How would a “competitive bidding process” for drugs work? We may soon find out, if President Donald Trump gets his way with the Republican healthcare bill.
President Trump released his first budget blueprint last week, calling for FDA user fees to rise to more than $2 billion for fiscal 2018 — up from the $1.36 billion set for 2017 — and for $1 billion to fund the 21st Century Cures Act.
Even as the new administration is promising to sweep away some FDA practices to speed drugs to market, a new study has found that there has been a dramatic rise in the number of drug side effects reported in recent years.
President Donald Trump’s first budget has not gone down well with the medical research and regulatory communities, which have come out against his plans to cut nearly $6 billion from the NIH and possibly double FDA user fees.
President Donald Trump’s first budget will take $5.8 billion away from the National Institutes of Health (NIH), around 20% of its total, with FDA user fees also set to rise as biopharmas should “pay for their share.”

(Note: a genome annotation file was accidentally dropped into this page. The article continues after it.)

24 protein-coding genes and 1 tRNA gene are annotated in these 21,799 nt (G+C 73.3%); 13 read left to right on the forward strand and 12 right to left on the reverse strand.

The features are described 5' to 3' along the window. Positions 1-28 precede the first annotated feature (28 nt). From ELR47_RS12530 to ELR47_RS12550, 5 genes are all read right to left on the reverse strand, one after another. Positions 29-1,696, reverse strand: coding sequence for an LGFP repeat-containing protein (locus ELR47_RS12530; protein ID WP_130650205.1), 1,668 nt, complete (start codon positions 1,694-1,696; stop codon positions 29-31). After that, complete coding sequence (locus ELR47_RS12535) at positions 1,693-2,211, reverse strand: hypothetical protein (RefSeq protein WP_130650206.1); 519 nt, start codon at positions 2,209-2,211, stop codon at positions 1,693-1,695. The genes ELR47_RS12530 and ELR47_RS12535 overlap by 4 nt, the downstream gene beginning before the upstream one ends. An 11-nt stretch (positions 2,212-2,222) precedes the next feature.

President Donald Trump has chosen Scott Gottlieb to run the FDA. Gottlieb has a history of calling for faster approvals, greater regulatory transparency and a realignment of the balance of power between FDA and doctors, but as an industry insider is seen as a safer pair of hands than some of the other mooted candidates.
Pancreatic cancer is usually treated with intravenous chemotherapy, but these injections often fail because the pancreas lies so deep within the abdomen. Now researchers from MIT and Massachusetts General Hospital have developed a minimally invasive implantable device that delivers chemo drugs directly to pancreatic tumors.
A proposed bill from U.S. representatives Mike Fitzpatrick (R-PA) and Louise Slaughter (D-NY) would have quite an impact on doctors when it comes to reporting potentially serious problems with medical devices.
In a typically fiery speech, President Donald Trump in his first joint address to Congress last night tore into the FDA’s “slow and burdensome approval process,” and gave vague assurances that this would be “eliminated … so more lives could be saved.”